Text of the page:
Senate Republicans suspend opposition to FCC net neutrality regulation

As first reported in the Washington Post this afternoon, and as has been independently verified by two other Washington news sources, Sen. Kay Bailey Hutchison (R - Texas) has agreed to withdraw her amendment to an Interior Dept. spending bill that would have cut off funding to any Federal Communications Commission effort to regulate "net neutrality." This as aides to FCC Chairman Julius Genachowski, as reported by Congressional Quarterly, approached Sen. Hutchison seeking her withdrawal, at least until the Chairman can put forth a complete proposal.

On Monday, Chairman Genachowski made a public policy speech outlining a framework for new FCC regulations that would prohibit service providers from disabling certain Internet services on behalf of customers, as well as more transparently specify for customers what allowed measures they are taking to regulate traffic on their networks. The implication of these "Fifth" and "Sixth Principles," as they're being called, is that the FCC would in turn prohibit ISPs from being able to provide better bandwidth to certain classes of content providers willing to pay a premium.

That latter provision has long been part of proposals by Sen. Hutchison and others in Congress to create state- and/or federal-level broadband franchising operations, when they believe would simplify carriers' ability to build out broadband services in outlying and rural areas. Permitting ISPs to charge premiums has been offered by Senate Republicans as an incentive for ISPs to seek state- or federal-level franchises to carriers, since carriers would still have to pay local-level franchise taxes -- or, at least, pay into a fund that would in turn compensate municipalities for the taxes they would have received through municipal licenses.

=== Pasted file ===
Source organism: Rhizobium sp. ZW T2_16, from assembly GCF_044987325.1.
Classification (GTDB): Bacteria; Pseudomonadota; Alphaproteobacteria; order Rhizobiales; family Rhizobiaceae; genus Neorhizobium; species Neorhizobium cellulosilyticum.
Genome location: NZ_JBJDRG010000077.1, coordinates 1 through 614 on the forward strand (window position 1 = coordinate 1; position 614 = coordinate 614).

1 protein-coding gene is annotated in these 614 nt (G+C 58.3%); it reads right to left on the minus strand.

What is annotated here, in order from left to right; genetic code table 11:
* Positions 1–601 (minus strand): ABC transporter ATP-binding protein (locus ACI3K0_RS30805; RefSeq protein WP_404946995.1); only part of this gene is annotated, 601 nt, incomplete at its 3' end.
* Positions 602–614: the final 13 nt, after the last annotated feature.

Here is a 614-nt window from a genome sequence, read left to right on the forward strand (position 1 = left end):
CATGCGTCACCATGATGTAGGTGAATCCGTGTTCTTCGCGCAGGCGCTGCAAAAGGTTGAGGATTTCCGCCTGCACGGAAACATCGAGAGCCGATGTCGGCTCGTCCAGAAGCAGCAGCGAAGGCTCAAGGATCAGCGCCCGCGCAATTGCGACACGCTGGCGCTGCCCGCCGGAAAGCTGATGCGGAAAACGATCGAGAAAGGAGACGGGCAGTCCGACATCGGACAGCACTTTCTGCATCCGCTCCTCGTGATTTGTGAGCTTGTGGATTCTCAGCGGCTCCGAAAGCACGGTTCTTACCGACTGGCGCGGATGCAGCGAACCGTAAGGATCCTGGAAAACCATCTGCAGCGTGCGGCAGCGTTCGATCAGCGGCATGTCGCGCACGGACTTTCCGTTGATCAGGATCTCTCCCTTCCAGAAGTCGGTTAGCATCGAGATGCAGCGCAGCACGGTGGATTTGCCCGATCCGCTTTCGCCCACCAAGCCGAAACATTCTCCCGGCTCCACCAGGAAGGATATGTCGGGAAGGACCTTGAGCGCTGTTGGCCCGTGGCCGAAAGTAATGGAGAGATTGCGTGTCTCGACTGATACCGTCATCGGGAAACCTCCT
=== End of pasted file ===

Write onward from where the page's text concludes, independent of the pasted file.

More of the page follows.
Hutchison's next move may also have been influenced by Chairman Genachowski's appearance earlier today at a luncheon of the Joint Center for Political and Economic Studies. There, accompanied by newly appointed Commissioner Mignon Clyburn, he promised the same broadband plan that would include new net neutrality initiatives would also create incentives for businesses to expand broadband to low-income areas -- one of Hutchison's hot-button issues.

There, Comm. Clyburn formally received the Joint Center's Broadband Imperatives report, a set of recommendations for the FCC that could play into Genachowski's final policy proposal. Many African-American policy organizations contributed to the report (Clyburn is herself African-American); and her father is no less than House Majority Whip James Clyburn (D - S.C.). Assuming Hutchison's amendment would have passed the Senate, the Interior Dept. bill would then have faced opposition in the House.

Last month, Sen. Hutchison announced her candidacy in the 2010 Texas governor's race.

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